SIOUX CITY, Iowa—Ted Cruz is among the most hated men in Washington, reviled by leaders of both parties as an ideological hard-liner loyal only to the far-right of the conservative movement.
But racing down an Iowa highway on a snowy weekend morning, a solemn Cruz suggested some of his Republican rivals for president have amped up their rhetoric too much—especially on policy toward people who are in the U.S. illegally.
“Tone matters,” Cruz, the son of a Cuban immigrant, told The Associated Press in an interview between campaign stops. “Are there some in the Republican Party whose rhetoric is unhelpful with regard to immigration? Yes.”
Donald Trump’s call for a database to track Muslims in the U.S. is one example, Cruz says. But he refused to condemn the rhetoric of another Republican who could help him win Iowa’s leadoff caucuses, Rep. Steve King, the influential conservative who has described immigrants living in the country illegally as disease-ridden—and spent the weekend campaigning at Cruz’s side.
“I cannot help the language that others use,” Cruz said in the interview. “I can only help the words that come out of my own mouth.”
Taken together, they are remarkable statements for a conservative firebrand who rarely, if ever, shows signs of moderation. Yet in the crowded and unruly 2016 Republican primary, Cruz is trying to position himself as the grown-up alternative to Trump and Ben Carson, two inexperienced and undisciplined front-runners who have so far captivated their party’s most passionate voters by riding a wave of anti-immigrant rhetoric.
As Carson’s support appears to soften, and Trump struggles to say with precision what are his exact plans for increasing surveillance of potential threats in the wake of the Paris attacks, Cruz is ramping up his pitch and trying to cast himself not just as an outsider—but an electable outsider at a time of widespread mistrust of Washington.
“I do not believe either one of them is going to be the nominee,” Cruz told the AP about Carson and Trump. “I am working very hard to win every one of their supporters.”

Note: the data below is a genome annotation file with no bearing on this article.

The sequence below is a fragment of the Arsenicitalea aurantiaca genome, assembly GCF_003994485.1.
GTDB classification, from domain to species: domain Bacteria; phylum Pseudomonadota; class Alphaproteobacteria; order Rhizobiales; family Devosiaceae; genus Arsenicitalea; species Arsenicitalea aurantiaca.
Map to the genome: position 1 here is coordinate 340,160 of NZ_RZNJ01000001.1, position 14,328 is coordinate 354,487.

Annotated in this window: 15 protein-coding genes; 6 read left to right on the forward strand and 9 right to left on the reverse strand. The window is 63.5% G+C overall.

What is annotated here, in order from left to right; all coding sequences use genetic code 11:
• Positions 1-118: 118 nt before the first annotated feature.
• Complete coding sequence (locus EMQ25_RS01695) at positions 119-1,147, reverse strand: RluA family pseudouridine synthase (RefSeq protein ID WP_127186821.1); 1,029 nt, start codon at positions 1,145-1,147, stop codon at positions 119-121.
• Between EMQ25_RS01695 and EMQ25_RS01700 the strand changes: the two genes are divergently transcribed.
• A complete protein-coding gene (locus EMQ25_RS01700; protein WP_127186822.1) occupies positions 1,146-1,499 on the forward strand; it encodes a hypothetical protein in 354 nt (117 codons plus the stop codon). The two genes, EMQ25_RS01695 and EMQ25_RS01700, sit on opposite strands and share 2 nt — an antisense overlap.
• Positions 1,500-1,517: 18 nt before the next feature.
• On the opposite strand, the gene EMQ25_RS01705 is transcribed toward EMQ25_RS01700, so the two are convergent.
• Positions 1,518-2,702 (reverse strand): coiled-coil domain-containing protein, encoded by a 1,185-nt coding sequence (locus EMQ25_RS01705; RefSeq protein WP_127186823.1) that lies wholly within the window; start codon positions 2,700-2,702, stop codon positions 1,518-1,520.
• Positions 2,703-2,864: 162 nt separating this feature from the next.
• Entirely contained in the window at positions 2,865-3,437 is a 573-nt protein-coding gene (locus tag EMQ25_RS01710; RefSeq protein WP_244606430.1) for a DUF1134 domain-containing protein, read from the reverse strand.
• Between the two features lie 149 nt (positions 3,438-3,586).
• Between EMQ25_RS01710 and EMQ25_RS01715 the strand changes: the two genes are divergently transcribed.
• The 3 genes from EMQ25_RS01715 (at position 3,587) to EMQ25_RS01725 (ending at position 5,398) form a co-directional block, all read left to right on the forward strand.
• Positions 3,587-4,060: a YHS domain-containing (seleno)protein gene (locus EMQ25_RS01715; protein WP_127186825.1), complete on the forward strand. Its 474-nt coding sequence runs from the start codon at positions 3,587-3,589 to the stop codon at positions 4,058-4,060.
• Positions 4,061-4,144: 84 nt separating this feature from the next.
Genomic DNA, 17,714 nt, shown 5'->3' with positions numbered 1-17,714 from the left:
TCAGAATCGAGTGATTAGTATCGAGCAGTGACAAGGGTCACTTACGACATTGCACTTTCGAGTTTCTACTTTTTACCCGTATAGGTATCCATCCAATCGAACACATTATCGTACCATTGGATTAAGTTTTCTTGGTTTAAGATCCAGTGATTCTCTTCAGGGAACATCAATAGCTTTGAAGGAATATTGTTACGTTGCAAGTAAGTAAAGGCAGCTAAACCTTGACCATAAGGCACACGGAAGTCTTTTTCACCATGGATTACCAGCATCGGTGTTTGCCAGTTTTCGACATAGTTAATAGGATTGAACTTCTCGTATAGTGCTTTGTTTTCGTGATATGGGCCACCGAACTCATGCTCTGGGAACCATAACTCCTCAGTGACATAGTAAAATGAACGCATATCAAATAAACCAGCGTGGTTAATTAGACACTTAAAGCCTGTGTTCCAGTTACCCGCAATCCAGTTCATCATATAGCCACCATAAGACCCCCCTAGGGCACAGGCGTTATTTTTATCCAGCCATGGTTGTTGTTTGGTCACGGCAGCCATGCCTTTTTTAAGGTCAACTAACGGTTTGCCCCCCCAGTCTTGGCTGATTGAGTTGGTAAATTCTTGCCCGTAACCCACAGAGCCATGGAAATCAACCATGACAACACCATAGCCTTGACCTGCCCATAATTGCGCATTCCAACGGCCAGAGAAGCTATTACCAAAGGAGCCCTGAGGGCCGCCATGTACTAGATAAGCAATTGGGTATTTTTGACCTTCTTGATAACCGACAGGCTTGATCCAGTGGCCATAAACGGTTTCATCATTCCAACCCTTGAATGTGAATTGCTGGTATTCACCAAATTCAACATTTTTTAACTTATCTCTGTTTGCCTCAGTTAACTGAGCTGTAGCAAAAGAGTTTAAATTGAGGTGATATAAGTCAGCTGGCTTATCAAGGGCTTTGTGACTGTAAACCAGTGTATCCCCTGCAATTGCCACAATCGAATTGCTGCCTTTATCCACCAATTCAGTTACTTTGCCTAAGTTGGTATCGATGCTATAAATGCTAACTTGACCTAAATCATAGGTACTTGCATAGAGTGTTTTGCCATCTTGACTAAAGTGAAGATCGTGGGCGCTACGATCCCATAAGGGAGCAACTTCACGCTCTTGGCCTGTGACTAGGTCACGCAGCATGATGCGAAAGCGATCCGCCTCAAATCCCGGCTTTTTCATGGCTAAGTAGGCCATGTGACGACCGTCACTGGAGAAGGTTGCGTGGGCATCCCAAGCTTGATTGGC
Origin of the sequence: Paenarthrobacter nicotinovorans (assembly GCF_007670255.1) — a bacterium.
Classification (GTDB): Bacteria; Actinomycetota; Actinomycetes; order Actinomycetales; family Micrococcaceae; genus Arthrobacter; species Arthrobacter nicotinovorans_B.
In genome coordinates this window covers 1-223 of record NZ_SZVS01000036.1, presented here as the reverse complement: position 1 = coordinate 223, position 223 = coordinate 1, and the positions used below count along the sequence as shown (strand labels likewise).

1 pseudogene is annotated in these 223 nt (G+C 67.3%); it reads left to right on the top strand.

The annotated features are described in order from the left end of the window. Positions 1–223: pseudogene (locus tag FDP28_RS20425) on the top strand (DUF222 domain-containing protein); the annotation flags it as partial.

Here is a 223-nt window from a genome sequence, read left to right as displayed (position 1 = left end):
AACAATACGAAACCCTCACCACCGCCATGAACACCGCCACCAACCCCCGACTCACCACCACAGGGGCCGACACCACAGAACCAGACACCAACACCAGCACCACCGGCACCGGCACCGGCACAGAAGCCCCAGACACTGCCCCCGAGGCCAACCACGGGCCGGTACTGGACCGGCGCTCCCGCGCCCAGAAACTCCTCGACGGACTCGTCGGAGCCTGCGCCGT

Cruz spoke to AP at the end of a week in which Carson, who previously said he wouldn’t support a Muslim president, likened dealing with Syrian refugees to the handling of “rabid dogs” and said he would support government monitoring of any group deemed radical and “anti-American.”
Having described Mexican immigrants as rapists and criminals in his announcement speech, Trump this week said he would “absolutely” support a mandatory database to track Muslims in the U.S. He later said he wanted a “watch list” for Syrian refugees and “surveillance of certain mosques.”
To be sure, Cruz has reacted aggressively to the Paris attacks and he is targeting the same slice of the Republican electorate as the two front-runners. He introduced legislation this week entitled the “Terrorist Refugee Infiltration Prevention Act” that would allow U.S. entry only to Christians fleeing war-torn Syria. That comes after Cruz, whose Cuban-born father first immigrated to Canada and then to the U.S., last week outlined an immigration policy that would dramatically increase deportations, add hundreds of miles to the wall on the Mexican border and suspend a program that grants work visas to high-skilled immigrants, a reversal of his previous position.
But the Harvard-educated attorney who served five years as the Texas solicitor general has done so while avoiding the explosive language employed by Trump and Carson, which critics say reeks of xenophobia—if not outright bigotry.
“I am the son of an immigrant who came from Cuba with nothing, came here legally,” Cruz said. “And my view, which I think the vast majority of Americans share, is very simple: Legal good. Illegal bad.”
And yet even while suggesting some Republicans have gone too far with their rhetoric, Cruz spent the weekend campaigning alongside Iowa Rep. King, a favorite of evangelical voters and one of his party’s most outspoken hardliners on the issue.
King, who endorsed Cruz this week, has described immigrants living in the country illegally as disease-ridden and compared them to drug mules and livestock. He is perhaps best-known for a 2013 comment attacking children of such immigrants: “For everyone who’s a valedictorian, there’s another 100 out there who weigh 130 pounds—and they’ve got calves the size of cantaloupes because they’ve been hauling 75 pounds of marijuana across the desert.”
With King riding in the second vehicle of Cruz’s two-car caravan, Cruz refused to condemn such comments when pressed. He also declined to name any Republicans whose rhetoric on immigration has been “unhelpful.”
“I am not going to approach this election like a theater critic—giving my reviews of every word uttered by every other Republican,” Cruz said. “I’m going to focus on my message.”
And while that message may be tempered compared to that of Trump and Carson, Cruz’s efforts to paint himself as the electable outsider haven’t won over some of his critics.
“I have serious reservations at this point about Ted Cruz,” said Alfonso Aguilar, a Republican who served in the George W. Bush administration and now leads the Latino Partnership for Conservative Principles
“He’s allied himself with Steve King,” Aguilar said, suggesting that Cruz has turned his back on his immigrant roots.
King, meanwhile, heaped praise on Cruz as they crisscrossed Iowa together. The congressman introduced the presidential contender as “the man I believe will restore America’s soul.”